Shared by Dr. Daniel Alter who has been serving in Haiti, this brief was shared in February 2017 for anyone willing to help with training in Haiti.
Prior to 2014, vitrectomy surgery was non-existent in Haiti and only the few that could afford it would travel to the U.S. or Dominican Republic to have their surgery. We now have two locations in Haiti that are fully equipped for training local ophthalmologists in complex vitrectomy surgery and about 200 vitrectomies have been performed. The purpose of this experience is to continue training the two local physicians with the ultimate goal of them being able to handle complex vitrectomy surgery on their own.Travel is fairly easy with direct flights from the U.S. are both sites are within 10-30 minute drive from the airport depending on traffic. The doctors and their personal drivers will likely meet you at the airport and provide all needed transportation.
Both Dr. Taverne's clinic in Port au Prince (PaP) and Dr. Dupuy's at Vision Plus Clinique in Cap Haitien (Okap) are well-equipped with Alcon Accurus vitrectomy machine and Biom indirect viewing systems and good microscopes. Both sites also have direct and indirect laser with Iridex 532 on Zeiss SL-30s and cryomachines as well. Iridex 810 is available as backup and for cyclodestructive procedures. Both have fundus photography. Angiography is not done due to lack of emergency services.
Cases will be somewhat prescreened by Dr. Taverne and Dr. Dupuy and you will see these patients and decide which cases to do. A fairly high percentage of the cases would be considered complex vitrectomy usually related to PDR with TRD and other RDs of all types including trauma. Usually 3-6 cases/day. Vein Occlusions are very common there with so much hypertension as is Sickle Cell Retinopathy. Polypoidal is surprisingly common. CMV retinitis and chorioretinitis from syphilis or TB and other strange case will present as will cases of optic neuropathy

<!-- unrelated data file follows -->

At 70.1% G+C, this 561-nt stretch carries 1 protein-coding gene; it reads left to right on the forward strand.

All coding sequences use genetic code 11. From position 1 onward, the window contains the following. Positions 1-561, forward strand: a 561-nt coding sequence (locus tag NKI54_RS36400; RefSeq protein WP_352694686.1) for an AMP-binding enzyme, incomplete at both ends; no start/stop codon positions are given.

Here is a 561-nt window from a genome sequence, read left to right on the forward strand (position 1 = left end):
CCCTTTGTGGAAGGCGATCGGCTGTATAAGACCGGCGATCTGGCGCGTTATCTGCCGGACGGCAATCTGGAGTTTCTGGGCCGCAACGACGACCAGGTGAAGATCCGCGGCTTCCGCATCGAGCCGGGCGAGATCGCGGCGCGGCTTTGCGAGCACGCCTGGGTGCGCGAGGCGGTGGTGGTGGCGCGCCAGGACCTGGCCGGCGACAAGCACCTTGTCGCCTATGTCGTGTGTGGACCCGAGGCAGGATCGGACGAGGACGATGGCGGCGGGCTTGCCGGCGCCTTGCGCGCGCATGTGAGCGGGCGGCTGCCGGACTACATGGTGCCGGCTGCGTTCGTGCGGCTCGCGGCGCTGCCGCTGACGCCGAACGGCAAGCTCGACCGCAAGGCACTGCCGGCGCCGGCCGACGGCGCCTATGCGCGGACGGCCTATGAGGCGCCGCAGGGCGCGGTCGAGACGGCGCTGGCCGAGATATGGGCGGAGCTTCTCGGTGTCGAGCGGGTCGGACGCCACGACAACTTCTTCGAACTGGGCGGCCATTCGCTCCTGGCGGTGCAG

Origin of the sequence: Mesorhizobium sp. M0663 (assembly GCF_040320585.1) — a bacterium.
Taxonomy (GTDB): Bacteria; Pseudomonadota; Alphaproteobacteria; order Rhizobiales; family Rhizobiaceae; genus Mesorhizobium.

Anaesthesia is MAC with sedation at Dr. Taverne's in PaP and straight local with oral valium at Cap Haitien. General anaesthesia and heavy sedation are not available due to lack of emergency response infrastructure and the clinic setting.
Haitian Creole is spoken by most Haitians and is based on French. Both doctors and a few of their staff can speak pretty good english, but translators can also be arranged. Those wishing to learn some basic Creole can find "Creole Made Easy" on Amazon or study a blog called "sweetcoconuts.blogspot.com". To develop listening skills, one might try Voice of America in Haitian Creole for daily news, or listen to "La Bonne Nouvell" on Youtube.com. Most of the younger residents at the University Hospital in Port au Prince speak some English.
Neither site really requires you to bring a scrub nurse as they are already fairly proficient. Bringing a scribe/technician/friend/family member can be useful to increase the amount of baggage you can bring, but during surgery they might eventually get a little bored and go back to the hotel to relax for a couple hours. It is useful but not necessary to have a scribe of some sort to help keep organized with the paperwork and surgical log.